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Shiva Home -› Hindu Trinity -› The Destroyer -› Shiva
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Shiva - the good
Matted Hair:
The flowing Jata of Shiva's matted hair represents him as the lord of wind, Vayu, who is the subtle form of the breath all round.

Sacred Ganga:
The holiest of the holy rivers, namely Ganga, flowing from the crown of Shiva's head represents the causal waters, from which the earth arises. It also represents the essential instrument of ritual purification. Holding the Ganges on his head, Shiva allowed the outlet to the great holy river so as to traverse the earth and bring purifying water to the human beings.

The Trident:
Trishula of Shiva is the symbol of the three functions of the Creator, the Preserver and the Destroyer. This also represents the instrument of punishment to the evildoer on all the three planes, viz. spiritual, subtle and physical.

In popular representations Shiva stands majestically in the center of the universe, adorned with all his symbols of crescent, cobras, prayer beads, trident and matted hair. Very often a female figurehead adorns his head; she is goddess Ganga who was brought from heavens by Bhagiratha and as earth could not bear Ganga's impact, Shiva took her on his own head. At other times Shiva is shown as riding on his bull, called Nandi, covered with ashes all over his body, his eyes inflamed with intoxicating herbs and with a drum and a horn in his two hands. Here the ashes on the body symbolize him as a YOGI, who has burnt all his evil desires and rubbed himself with the ashes of the ritual fire.

Shiva's bull, NANDI (the joyful) is white as snow with a huge body and soft brown eyes. Its hump resembles the top of a snow-covered mountain. Bull represents lust or the sexual impulse and Shiva is the master of lust fully controlling it by riding on its back.

Shiva and ganga
[shiva - the neelakanta]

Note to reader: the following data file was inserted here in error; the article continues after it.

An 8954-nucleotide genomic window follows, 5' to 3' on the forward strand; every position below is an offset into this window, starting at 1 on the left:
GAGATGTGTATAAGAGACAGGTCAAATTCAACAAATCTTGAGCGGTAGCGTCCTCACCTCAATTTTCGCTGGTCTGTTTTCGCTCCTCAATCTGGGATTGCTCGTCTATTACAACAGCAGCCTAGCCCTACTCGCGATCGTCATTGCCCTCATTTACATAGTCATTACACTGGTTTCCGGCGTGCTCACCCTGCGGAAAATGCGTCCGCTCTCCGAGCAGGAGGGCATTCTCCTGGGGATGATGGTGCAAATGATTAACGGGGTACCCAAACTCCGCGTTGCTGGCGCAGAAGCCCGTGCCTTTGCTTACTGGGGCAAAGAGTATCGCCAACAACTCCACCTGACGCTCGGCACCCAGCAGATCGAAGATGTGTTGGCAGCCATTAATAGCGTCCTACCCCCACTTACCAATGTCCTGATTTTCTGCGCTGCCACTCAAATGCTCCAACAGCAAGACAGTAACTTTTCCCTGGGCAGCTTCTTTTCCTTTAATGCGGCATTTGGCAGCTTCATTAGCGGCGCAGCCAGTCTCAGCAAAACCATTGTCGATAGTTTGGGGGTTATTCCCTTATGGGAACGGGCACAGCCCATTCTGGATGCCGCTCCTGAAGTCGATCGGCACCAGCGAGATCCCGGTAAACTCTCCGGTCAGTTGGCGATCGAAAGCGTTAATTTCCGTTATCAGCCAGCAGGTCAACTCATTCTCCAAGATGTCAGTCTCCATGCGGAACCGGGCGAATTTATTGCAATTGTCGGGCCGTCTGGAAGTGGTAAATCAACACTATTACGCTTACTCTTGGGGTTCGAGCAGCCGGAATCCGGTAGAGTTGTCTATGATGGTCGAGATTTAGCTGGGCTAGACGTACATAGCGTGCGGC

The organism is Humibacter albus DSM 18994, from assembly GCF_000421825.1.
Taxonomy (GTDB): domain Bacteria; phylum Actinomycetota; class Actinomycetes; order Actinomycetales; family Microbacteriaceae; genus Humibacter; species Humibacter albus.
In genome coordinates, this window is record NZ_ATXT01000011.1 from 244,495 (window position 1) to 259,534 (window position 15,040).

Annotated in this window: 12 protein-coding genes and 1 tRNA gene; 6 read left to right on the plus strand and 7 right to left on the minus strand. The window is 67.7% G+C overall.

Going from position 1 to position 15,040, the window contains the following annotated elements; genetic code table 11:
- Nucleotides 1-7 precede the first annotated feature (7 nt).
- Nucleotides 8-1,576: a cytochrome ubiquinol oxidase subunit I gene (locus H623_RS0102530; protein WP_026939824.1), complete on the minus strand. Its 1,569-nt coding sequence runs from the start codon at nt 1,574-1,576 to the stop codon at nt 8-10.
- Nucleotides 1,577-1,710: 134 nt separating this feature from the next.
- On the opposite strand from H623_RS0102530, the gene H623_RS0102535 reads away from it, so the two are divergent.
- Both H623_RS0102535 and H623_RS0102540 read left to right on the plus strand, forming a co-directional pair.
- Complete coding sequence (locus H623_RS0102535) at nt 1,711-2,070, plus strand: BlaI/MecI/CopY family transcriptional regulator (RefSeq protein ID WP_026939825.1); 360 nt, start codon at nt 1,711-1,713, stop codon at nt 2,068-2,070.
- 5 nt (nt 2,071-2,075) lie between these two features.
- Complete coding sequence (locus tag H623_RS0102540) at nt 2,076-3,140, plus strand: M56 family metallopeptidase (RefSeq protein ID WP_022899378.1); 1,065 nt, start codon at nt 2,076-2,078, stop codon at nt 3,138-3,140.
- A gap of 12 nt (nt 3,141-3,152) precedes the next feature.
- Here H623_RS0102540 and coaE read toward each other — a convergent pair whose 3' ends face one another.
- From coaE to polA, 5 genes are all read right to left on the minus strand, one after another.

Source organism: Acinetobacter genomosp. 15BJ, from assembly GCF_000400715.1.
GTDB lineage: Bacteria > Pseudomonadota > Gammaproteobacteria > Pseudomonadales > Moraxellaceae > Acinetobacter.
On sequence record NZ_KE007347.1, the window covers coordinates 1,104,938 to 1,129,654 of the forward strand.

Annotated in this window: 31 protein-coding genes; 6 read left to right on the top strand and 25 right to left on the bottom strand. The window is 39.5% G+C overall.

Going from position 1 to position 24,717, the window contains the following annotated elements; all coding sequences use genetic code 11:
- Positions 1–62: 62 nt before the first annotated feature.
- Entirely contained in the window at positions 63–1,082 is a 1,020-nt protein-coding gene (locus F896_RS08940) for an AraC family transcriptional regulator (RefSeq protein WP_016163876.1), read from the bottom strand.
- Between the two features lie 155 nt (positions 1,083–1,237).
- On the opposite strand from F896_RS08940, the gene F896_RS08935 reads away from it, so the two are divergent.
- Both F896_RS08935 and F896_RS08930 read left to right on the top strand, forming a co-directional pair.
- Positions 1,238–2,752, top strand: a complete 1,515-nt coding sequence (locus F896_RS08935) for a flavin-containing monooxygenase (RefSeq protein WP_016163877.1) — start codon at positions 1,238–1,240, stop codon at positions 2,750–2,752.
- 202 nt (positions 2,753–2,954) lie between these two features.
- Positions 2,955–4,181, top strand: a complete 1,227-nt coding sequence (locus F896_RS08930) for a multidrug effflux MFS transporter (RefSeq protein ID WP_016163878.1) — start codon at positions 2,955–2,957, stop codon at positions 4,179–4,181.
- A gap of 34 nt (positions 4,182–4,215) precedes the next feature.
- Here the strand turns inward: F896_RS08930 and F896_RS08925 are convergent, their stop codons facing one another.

Another well-known name of Shiva is RUDRA. In the, Vedas Rudra is called by many names and has many attributes. He is the roaring god, the terrible god, the god of storms, and the god of tempest. On the one hand if angry he can bring disaster to man and his wealth of cattle but if pleased he can be kind and beneficent. In YAJURVEDA, Rudra is also called ' Mahadeva', a name specifically applied today only to Shiva.

According to Vishnu Purana this god Rudra is said to have sprung from the forehead of Brahma and to have separated himself into male and female. This legend is the forerunner of Shiva's another manifestation, called ARDHANARISHWARA, where he is half-male and half-female, combining energies of both the sexes. There Rudra is also given seven other names by Brahma: BHAVA, SARVA, ISHAN, PASHUPATI, BHIMA, UGRA and MAHADEVA. These names are all being given to Shiva. Finally Rudra of the Vedas ceased to have any separate identity and became completely merged into Shiva.

Shiva represents the complete cyclic process of generation, destruction and regeneration.The all embracing nature of this god is reflected in the 1008 names given to him in the scriptures and in the mind of numerous Hindus he is recognized as being essentially no different from the Vedic notion of the multiple forms of a single divine power.

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